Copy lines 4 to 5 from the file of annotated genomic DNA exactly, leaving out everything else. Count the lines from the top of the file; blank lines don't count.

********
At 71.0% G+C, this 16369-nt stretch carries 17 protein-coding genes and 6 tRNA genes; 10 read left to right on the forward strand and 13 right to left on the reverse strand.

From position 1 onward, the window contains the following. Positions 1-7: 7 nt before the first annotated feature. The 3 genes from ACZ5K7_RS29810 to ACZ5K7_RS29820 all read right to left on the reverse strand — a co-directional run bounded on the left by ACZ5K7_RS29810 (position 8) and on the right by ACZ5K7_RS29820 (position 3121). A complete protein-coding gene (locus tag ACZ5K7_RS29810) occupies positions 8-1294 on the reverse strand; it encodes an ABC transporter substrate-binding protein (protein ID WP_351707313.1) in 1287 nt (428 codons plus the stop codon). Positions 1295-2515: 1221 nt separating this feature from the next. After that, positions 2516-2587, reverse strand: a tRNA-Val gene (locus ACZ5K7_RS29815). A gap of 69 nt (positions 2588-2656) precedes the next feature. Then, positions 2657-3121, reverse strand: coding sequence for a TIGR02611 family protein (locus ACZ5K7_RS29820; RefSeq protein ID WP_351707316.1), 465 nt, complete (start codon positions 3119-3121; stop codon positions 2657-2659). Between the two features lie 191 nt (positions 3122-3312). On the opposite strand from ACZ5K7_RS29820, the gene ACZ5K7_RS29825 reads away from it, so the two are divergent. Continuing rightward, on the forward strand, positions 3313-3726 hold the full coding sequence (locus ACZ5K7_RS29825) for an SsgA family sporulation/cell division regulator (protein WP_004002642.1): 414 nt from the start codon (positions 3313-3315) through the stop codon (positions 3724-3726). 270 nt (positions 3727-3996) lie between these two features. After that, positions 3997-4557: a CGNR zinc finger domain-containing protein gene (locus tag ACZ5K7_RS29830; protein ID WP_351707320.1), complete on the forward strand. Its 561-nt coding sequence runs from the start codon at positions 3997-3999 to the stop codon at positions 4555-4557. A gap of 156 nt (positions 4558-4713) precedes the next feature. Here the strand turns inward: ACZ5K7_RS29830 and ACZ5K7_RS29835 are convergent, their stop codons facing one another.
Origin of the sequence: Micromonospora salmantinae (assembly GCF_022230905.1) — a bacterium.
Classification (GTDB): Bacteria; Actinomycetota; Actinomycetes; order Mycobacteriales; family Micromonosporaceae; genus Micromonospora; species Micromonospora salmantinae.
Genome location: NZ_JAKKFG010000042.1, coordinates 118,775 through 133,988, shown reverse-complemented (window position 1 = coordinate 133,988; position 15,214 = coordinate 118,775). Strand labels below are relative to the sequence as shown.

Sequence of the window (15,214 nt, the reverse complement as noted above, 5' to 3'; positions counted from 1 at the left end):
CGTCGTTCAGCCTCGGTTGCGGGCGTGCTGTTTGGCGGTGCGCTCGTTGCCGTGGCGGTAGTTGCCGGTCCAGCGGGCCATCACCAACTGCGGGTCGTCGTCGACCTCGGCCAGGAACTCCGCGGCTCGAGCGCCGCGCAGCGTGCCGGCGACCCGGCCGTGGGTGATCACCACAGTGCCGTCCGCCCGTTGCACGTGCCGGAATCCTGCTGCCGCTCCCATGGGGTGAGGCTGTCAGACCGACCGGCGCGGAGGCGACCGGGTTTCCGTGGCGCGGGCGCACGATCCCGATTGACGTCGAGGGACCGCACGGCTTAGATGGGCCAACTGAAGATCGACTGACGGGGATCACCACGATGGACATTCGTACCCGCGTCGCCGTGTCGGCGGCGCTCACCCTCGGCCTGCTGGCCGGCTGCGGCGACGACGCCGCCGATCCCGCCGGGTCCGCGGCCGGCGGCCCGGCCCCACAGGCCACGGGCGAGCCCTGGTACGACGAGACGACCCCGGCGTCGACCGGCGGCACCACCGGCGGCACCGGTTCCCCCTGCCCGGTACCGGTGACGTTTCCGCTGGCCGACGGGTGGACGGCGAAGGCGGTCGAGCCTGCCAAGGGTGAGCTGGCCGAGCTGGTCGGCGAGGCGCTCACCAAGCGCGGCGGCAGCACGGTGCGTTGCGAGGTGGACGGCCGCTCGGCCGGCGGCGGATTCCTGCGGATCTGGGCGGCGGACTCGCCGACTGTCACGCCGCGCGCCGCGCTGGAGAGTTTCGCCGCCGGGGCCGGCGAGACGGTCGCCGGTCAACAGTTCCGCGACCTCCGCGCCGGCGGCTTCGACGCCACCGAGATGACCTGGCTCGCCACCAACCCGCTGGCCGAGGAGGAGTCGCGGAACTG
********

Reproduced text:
Classification (GTDB): Bacteria; Actinomycetota; Actinomycetes; order Mycobacteriales; family Micromonosporaceae; genus Micromonospora; species Micromonospora salmantinae.
Genome location: NZ_JAKKFG010000042.1, coordinates 118,775 through 133,988, shown reverse-complemented (window position 1 = coordinate 133,988; position 15,214 = coordinate 118,775). Strand labels below are relative to the sequence as shown.